So what is your idea of Semantic Search?

Until Next Time...!!!

Monday, June 29, 2009

Search Engines

Search is the next big thing in the World Wide Web and every big player is trying their best to capture the bigger market share of the search today. Recently I had a chance to learn about Microsoft's new Search Engine Bing and came to know that the product bing is a result of M$ buying a company that was working on Semantic Search.

With my limited interaction with Bing I did not find any WOW factor with it. The accuracy of result is bit better than google search result, but still it misses out quite a few search results (what google brings back) with high level of relevance. But it promises to be a good alternative for google search.

I also tried out Wolfram Alpha's Computational Knowledge Engine. In my opinion that is not a search engine, the Wolfram Alpha is more like a knowledge engine, that brings back facts when we submit a query. I tried to ask few questions related to Biotech and other science subjects but the result were quite disappointing, as sometime it showed me the share prices of the company and sometimes it did not bring anything at all.

The search engine technology is still far from being matured and it will be sometime before we see a fully matured search engine that can answer most of our queries. We need a true semantic search if we want to build a search engine that is helpful to the users. In the next post I will discuss more about how a true semantic search can be achieved.

Until Next Time....!!!

Saturday, March 14, 2009

Is AI a possibility

In one of my previous post I discussed whether the World is Ready for AI? Today I was reading this post with after a long time (more than 2 yrs) and asked myself this question whether we have made enough advancements in the comupting to make AI possible in near future. We have had faster computers, greater RAM and storage available on our laptops over last two years but we are still far from having the computing framework that can support AI.

The basic of computing is a bit that has two states 0 and 1. What it translates to is the computer always has a state of certainty ie whether it has something or it does not have. On a contrary our normal intelligence works on few more states. We operate on 3 states.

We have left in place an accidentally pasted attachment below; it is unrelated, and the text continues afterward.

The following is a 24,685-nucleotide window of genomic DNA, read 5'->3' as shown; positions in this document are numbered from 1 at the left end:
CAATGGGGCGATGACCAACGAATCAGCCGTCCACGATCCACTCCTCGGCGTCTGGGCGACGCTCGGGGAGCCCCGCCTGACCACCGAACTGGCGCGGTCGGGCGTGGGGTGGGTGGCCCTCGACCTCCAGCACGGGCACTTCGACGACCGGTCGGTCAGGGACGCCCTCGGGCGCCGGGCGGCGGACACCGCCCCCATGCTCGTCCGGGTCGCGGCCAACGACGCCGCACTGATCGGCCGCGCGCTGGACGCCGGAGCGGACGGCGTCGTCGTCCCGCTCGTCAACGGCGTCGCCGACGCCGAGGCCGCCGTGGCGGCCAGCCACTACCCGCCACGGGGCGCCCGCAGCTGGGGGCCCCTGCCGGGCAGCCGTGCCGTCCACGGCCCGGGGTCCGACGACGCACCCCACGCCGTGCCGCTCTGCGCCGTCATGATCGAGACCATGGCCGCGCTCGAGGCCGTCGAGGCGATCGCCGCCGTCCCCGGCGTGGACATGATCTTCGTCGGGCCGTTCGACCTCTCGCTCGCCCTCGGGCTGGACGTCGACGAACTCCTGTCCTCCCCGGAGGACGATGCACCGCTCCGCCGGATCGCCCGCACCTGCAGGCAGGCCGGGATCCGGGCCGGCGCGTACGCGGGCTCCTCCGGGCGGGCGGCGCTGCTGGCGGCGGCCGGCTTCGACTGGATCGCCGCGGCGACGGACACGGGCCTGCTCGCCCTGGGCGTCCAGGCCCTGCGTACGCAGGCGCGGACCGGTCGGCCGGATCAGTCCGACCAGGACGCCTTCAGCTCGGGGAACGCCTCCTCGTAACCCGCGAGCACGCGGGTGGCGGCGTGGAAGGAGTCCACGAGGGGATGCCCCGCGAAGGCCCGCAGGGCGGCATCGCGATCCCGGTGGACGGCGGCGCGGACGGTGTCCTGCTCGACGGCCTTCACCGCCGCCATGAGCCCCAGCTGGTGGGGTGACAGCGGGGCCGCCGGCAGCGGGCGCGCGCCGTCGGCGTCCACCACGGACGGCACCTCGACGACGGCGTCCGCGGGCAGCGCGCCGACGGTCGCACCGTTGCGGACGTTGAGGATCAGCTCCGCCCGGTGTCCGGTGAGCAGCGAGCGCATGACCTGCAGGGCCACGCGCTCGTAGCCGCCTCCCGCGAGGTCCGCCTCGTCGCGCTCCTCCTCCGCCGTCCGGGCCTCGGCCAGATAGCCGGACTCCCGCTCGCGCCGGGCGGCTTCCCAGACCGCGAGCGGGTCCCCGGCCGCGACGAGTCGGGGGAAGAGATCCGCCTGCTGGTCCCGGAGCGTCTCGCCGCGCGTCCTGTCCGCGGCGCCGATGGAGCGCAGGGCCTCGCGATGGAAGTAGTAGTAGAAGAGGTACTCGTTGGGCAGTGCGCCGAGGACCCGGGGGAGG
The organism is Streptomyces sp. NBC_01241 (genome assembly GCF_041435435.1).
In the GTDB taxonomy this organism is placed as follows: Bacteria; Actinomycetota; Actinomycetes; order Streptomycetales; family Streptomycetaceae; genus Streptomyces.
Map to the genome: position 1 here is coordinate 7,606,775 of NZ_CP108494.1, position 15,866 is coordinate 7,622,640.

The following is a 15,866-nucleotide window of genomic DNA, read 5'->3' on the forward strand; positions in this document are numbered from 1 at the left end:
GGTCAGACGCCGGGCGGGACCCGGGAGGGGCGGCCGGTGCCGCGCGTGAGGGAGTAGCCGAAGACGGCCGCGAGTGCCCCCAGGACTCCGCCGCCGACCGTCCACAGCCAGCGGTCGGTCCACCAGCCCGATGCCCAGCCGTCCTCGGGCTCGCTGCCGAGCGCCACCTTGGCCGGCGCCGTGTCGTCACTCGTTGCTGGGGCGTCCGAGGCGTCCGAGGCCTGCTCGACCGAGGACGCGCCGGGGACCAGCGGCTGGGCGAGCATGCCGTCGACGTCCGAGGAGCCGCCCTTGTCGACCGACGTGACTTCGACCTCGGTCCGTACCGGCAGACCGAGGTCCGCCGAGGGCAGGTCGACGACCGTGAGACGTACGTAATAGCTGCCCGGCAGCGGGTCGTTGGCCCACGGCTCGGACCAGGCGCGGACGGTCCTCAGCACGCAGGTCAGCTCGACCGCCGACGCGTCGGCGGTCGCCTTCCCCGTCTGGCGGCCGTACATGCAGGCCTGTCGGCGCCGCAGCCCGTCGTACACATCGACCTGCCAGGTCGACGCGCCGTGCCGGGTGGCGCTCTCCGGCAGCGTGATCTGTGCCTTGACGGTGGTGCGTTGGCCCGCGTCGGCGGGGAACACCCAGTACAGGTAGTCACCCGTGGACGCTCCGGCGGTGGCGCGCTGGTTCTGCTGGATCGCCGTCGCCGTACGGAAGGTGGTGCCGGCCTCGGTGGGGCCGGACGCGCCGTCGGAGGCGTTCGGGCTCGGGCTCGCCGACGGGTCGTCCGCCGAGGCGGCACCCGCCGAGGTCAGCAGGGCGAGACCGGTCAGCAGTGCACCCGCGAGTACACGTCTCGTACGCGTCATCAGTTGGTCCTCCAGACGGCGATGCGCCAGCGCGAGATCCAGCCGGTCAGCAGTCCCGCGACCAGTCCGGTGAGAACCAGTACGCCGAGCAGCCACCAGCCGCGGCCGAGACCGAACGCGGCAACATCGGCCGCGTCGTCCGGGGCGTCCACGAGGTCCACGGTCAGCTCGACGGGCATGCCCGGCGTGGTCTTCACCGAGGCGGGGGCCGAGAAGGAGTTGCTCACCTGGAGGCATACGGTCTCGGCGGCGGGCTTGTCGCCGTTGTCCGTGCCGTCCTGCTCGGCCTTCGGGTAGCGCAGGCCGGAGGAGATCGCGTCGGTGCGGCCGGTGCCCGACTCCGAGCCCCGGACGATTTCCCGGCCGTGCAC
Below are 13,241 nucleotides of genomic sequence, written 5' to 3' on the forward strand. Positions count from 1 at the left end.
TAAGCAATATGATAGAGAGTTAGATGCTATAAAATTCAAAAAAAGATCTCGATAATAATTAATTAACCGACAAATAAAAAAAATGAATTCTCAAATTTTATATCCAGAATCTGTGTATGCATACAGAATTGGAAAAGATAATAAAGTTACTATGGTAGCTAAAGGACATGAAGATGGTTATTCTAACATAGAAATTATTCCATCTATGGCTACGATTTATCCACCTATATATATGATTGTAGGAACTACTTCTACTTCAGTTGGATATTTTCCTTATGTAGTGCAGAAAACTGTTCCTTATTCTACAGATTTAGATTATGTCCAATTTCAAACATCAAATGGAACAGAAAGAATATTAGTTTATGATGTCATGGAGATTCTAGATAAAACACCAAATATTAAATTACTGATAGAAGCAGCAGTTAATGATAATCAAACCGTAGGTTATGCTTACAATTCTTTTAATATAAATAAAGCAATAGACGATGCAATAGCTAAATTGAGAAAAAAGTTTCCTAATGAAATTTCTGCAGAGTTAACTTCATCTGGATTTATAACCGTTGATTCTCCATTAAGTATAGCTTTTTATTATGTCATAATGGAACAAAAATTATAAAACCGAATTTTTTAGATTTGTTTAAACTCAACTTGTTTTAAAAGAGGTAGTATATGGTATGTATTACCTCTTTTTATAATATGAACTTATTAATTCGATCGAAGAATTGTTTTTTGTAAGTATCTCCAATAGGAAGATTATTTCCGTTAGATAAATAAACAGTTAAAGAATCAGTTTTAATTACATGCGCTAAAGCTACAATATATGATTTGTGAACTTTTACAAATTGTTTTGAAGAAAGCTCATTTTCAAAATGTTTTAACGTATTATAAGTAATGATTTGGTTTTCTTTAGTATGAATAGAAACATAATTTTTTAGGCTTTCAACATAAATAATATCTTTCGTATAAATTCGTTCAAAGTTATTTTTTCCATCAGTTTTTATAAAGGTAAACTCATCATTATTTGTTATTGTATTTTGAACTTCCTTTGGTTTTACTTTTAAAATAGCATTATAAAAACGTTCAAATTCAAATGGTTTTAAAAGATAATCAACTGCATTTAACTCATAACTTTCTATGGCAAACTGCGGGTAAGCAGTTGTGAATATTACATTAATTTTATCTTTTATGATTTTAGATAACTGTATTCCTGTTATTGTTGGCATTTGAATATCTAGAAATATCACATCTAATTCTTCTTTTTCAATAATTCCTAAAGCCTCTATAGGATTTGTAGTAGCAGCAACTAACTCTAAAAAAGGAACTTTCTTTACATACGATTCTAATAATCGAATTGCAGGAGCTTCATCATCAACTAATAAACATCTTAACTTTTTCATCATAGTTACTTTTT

1. We know that we know.
  2. We know that we don't know
  3. We don't know that we don't know.
This third state of ours is what makes us intelligent and gives us the power to reason given a situation. Human intelligence operates mostly out of this 3rd state of mind. The moment we know about anything that falls in 3rd stage it moves to either 1st or 2nd category.

Our brain operates in a 3-dimensional space and that's what provides us the flexibility to process similar data differently. But on the contrary computers operate in a linear space and that limits the processing capability of the computers. A simple example is for computer a glass of water is a glass of water no matter how many times we feed this data in, but for humans the first glass of water is life saver (if we are thirsty) but the same is not true with the 30th glass of water if it is drunk in succession. The 30th glass may become a burden to drink. So the same data is interpreted differently here in case of humans.

What we may require is to think about the fundamental aspect on which our computing is based at. The basis of computing is 0 and 1, but we may need to think about a state where the computer can be in May Be state ie somewhere in transition. Once we have this third bit discovered and our machines are based on that, we may be able to feed consciousness and that will lead to natural intelligence in computer.

Until Next Time.

Saturday, March 07, 2009

Object Structures and Descriptions

While reasoning an object we often fall into a trap of thinking about the attributes and methods of the object (in a typical Object Oriented way). But reasoning about an object goes beyond the attributes and methods. While reasoning an object we need to consider the following: